Four Seek More Civility, While One Would Like More Controversy
(Updated 5:40 p.m.) Unlike last week’s event, there was no name-calling Monday at the U.S. Senate debate, even though Lee Whitnum, the candidate who called U.S. Rep. Chris Murphy a pro-Israel “whore” last week, would have liked a more controversial format.
Following the debate, Whitnum, the former software engineer from Greenwich who was probably the least well-known of the candidates until last week’s televised performance, said that with “the format in these debates you really can’t get into it.”
“There are so many things that the frontrunners have done that have been so attack-worthy and we don’t get a chance to really hash it out,” Whitnum said.
Murphy, the frontrunner both in the polls and fundraising, said “there were less theatrics, but I don’t think Whitnum’s comments were any less outrageous.”
“Her continual insistence that Israel has something to do with 9/11 is over the line,” Murphy said following the debate which will air at 7 p.m. tonight on Fox 61.
Whitnum referred to the 9/11 Commission and testimony offered regarding the attack. She insisted an FBI agent testified it was “because they feel sympathy for the Palestinians.”
Murphy said he let her comments go Monday so “we didn’t have a blow up on stage,” but he added that “this kind of talk from her continues to be irresponsible.”
The candidates all signed an agreement with The Courant and Fox 61, the sponsors of Monday’s debate, and agreed to be courteous and respectful. They also agreed to be removed from the debate if they violated the agreement.
Prior to the debate Murphy’s campaign sent out a press release touting the “positive campaign” promise he signed along with state Rep. William Tong back in January at the Southbury Democratic Town Committee.
The pledge says: “Negative campaigning includes the use of campaign tactics against an opponent by 1. Publicizing information taken out of context; 2. Disseminating misleading or false information as fact, and; 3. Perpetrating attacks against a person’s character or appearance.”
Whitnum said she has no problem signing a civility pledge. “Sure, I’d sign that,” she said.
Former Secretary of the State Susan Bysiewicz said she too has no problem signing the pledge as long as the candidates can still disagree on certain issues.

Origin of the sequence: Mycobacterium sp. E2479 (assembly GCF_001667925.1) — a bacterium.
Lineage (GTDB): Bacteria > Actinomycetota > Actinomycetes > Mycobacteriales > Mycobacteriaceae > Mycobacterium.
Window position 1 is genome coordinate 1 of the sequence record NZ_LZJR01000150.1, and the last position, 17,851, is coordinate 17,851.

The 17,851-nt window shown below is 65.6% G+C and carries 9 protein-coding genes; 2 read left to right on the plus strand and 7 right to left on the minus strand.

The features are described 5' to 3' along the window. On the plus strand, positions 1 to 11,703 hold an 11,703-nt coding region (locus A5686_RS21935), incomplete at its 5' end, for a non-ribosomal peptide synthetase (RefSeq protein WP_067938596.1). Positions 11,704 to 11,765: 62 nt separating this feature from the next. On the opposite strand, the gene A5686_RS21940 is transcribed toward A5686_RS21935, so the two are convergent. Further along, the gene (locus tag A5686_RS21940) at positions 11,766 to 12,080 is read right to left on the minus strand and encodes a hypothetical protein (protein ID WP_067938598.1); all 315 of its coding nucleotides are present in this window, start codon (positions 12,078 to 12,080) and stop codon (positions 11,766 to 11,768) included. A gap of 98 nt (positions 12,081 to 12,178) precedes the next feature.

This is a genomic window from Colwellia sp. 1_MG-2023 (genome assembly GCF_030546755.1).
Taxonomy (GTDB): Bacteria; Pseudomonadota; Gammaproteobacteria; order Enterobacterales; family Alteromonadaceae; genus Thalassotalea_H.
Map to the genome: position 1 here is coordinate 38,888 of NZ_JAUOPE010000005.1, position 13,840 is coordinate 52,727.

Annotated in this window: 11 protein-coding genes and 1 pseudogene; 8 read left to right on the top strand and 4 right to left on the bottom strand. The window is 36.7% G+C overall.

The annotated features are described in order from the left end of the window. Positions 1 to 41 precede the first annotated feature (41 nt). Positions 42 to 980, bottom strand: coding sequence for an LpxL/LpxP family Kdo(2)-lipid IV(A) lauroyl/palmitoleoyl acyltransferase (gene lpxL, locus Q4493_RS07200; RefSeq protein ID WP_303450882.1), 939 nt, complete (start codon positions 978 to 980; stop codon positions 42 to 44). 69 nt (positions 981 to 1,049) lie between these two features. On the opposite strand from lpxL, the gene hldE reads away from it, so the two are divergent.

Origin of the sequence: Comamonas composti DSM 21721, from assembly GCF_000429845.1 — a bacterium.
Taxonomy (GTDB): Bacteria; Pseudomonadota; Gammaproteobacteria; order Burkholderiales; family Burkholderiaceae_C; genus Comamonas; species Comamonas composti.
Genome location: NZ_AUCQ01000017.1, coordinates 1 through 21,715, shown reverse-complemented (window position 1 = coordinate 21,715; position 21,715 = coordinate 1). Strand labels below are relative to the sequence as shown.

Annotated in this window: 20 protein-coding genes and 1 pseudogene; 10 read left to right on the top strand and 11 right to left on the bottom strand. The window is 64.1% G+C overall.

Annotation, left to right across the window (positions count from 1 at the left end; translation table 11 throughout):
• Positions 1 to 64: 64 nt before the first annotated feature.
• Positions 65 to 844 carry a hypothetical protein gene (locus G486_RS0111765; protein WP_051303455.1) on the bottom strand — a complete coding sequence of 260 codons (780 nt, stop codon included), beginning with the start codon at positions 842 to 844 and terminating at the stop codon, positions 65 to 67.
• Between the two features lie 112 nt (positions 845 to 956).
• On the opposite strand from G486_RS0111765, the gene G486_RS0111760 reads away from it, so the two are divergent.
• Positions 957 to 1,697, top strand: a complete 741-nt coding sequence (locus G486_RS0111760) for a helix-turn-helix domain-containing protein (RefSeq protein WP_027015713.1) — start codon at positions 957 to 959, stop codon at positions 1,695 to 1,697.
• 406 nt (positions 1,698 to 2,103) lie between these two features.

“I absolutely believe it’s important to be civil. I also think it’s appropriate to discuss policy differences we each have,” Bysiewicz said.
Matthew Oakes, of East Hartford, said Whitnum’s performance today proves she’s “a one-trick pony.”
“You ask a question about what color your tie is and the answer is Israel,” Oakes said. “Israel is not the answer to every single question.”
Whitnum found a way to talk about U.S. support for Israel when asked a question about how she would preserve manufacturing jobs in America. She said manufacturing is hurting in the U.S. because people have no money to buy things.
“I have this idea of bringing money to buy goods,” Whitnum said. “How about the $30 billion that this Congressman just pledged to Israel — a country that is not impoverished.”
Murphy ignored the attack.
The Non-Political Side
The lightning round where candidates were encouraged to give short answers to questions unrelated to politics may have been the most interesting part of the hour-long debate Monday.
The five candidates were asked to talk about the last book they had read and the last concert they had attended.
Murphy said he’s currently reading the Steve Jobs biography and the last concert he attended was that of “obscure” folk singer Greg Laswell.
He said Jobs’ biography gives him the chance to get in the mind of a “great American inventor” and includes some “good gossip.” As for the concert, Murphy said he stole away from the U.S. Capitol to catch Laswell’s show in Washington, D.C.
Tong is currently reading the “Invisible Man” by Ralph Ellison. The book is about an unnamed African-American man who considers himself socially invisible. Tong, the first Asian American to run for the U.S. Senate seat in Connecticut, said he can relate.
Oakes, who hasn’t previously run for public office, said the last book he read was a Star Trek novel by William Shatner. The crowd laughed.
“I don’t want it published he already started lying before he wins,“ Oakes joked afterward.
Whitnum stayed true to form and said the last book she read was “The Israel Lobby and U.S. Foreign Policy” by John Mearsheimer and Stephen Walt.
“The bible to the cause that I represent,” she said, describing it.
Bysiewicz said she’s reading “Green to Gold: How Smart Companies Use Environmental Strategy to Innovate, Create Value, and Build Competitive Advantage.” The book was written by Department of Energy and Environmental Protection Commissioner Daniel C. Esty while he was a professor at Yale. She said the U.S. government should be embracing the policies laid out in the book.
As for Bysiewicz’s last concert? Her son’s band recital at Middletown High School.
Whitnum counted watching “The Phantom of the Opera” on PBS as her last concert. Tong said he took his wife to see Eryka Badu at Radio City Music Hall in New York. Oakes went to see Johnny Maestro and The Brooklyn Bridge.
Watch the debate here.